Just how much are smokers costing your company?
A compelling new study can help you answer the question with accuracy and help you decide whether it makes financial sense to implement tobacco-free programs.
The study, conducted by Ohio State University researchers and published in Tobacco Control, found that businesses incur, on average, $5,816 per year in additional costs for each smoker they employ. Clearly, the researchers concluded, the employee brings his or her addiction to work even if the act of smoking occurs elsewhere.
Their analysis, which sheds new light on certain costs such as presenteeism, is the first to consider a wide range of costs generated by smokers. Here's how the yearly financial burden breaks down: Smoke breaks, $3,077. Extra health-care costs: $2,056. Excess absenteeism, $517. Presenteeism (reduced productivity on the job), $462.
The researchers added up these costs, then subtracted the so-called death benefit the $296 saved annually, per employee, in pension benefits because smokers die earlier than nonsmokers.
The resulting estimate, nearly $6,000, is high, but is likely an underestimate. For one thing, only 21 percent of companies offer defined benefit plans, so most employers don't reap the death benefit. Also, the researchers note, the analysis does not factor in higher workers compensation costs and higher life and fire insurance premiums for companies that employ smokers, since these costs vary greatly by industry.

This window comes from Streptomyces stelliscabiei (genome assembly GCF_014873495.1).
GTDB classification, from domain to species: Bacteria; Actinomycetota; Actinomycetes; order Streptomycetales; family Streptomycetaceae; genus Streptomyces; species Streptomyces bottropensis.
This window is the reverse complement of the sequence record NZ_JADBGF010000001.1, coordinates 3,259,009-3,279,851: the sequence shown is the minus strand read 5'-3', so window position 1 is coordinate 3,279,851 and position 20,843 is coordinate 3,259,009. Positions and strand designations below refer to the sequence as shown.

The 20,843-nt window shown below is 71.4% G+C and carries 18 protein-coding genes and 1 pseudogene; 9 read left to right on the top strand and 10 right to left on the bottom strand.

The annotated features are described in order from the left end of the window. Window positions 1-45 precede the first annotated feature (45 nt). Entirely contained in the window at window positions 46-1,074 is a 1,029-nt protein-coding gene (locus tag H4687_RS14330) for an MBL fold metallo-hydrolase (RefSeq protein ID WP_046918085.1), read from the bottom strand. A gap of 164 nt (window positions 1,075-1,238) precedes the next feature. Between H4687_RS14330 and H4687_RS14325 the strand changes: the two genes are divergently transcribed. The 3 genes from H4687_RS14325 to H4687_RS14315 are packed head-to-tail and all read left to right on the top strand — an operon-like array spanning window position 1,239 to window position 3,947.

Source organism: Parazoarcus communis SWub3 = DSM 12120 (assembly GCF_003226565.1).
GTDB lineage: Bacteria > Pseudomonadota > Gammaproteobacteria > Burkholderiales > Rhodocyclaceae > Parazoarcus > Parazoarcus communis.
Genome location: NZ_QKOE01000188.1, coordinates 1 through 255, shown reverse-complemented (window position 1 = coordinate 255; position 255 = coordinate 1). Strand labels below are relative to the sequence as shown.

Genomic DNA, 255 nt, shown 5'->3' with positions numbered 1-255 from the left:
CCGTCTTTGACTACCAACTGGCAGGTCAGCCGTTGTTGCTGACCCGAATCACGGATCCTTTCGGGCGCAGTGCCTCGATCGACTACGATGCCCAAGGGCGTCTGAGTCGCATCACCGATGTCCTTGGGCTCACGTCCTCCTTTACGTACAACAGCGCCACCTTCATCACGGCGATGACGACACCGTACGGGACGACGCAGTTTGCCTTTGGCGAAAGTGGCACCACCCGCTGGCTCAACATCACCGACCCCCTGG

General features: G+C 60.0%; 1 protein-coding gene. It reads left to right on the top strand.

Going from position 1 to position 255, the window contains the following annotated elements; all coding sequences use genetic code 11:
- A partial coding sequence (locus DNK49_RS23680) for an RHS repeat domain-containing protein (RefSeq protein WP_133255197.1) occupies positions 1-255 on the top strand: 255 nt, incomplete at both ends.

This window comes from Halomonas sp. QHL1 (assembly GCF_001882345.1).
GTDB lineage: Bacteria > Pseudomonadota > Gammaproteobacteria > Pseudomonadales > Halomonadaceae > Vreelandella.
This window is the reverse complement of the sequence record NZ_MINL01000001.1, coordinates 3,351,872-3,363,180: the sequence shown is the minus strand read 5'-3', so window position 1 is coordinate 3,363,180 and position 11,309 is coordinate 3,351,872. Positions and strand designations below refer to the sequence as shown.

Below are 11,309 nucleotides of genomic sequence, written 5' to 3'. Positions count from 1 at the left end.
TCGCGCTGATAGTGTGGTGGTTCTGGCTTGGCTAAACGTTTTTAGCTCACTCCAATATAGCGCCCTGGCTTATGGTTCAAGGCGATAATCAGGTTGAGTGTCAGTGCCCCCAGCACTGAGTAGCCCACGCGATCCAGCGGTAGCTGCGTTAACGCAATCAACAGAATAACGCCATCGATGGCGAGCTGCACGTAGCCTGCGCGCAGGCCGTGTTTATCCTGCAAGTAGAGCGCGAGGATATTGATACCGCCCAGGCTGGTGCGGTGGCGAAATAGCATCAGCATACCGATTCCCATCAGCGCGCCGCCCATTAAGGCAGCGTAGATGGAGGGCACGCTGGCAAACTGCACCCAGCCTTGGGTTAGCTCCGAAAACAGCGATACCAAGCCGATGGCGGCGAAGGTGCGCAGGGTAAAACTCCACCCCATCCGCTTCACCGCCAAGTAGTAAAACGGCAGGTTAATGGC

In addition, the study doesn't consider costs related to cleaning or ventilation systems, which employers can control by implementing smoke-free workplace policies. Instead, the researchers focused on smoking-related costs that businesses can't control even if smoking were banned on the premises. Some studies estimate that presenteeism, as this reduced focus is called, can squander 4 percent of an employee's productivity, costing his or her employer nearly $1,850 per year. Now that the vast majority of workplaces are smoke-free, the researchers write, the repetitive, prolonged withdrawals that smoking employees suffer predictably diminishes their productivity at work. But for this study, the researchers used what they called a very conservative estimate, 1 percent.
Also conservative: the researchers estimate of lost productivity due to smoking breaks. They assumed each smoker smokes only two cigarettes outside of sanctioned break times and that it takes 15 minutes to smoke each cigarette.
As for health-care costs, the study addresses only the extra costs of smoking employees for employers who self-insure; these businesses employ about 55 percent of private employees. The researchers assume 8 percent of healthcare costs are due to smoking-related diseases, though some studies estimate this number to be as high as 14 percent.
How well do the study's estimates reflect your company's actual costs of employing smokers? The study makes it easy to plug in your own expenses and modify their calculations.
Of course, as the researchers note, effective smoking-cessation programs are not free, so thats a cost to consider. But the authors also point out that the benefits of worksite cessation programs typically pay off in about four years — and that the payoff is hardly just financial. “The desire to help employees lead healthier and longer lives should provide additional impetus for employers to work towards eliminating tobacco from the workplace.”
Most of today’s smokers started as teens, and studies show 70 percent want to quit. If your company opts to help tobacco-dependent employees overcome their addiction, Alere Wellbeing, with 25 years of experience and 200 highly trained coaches, is well equipped to help you save money and save lives.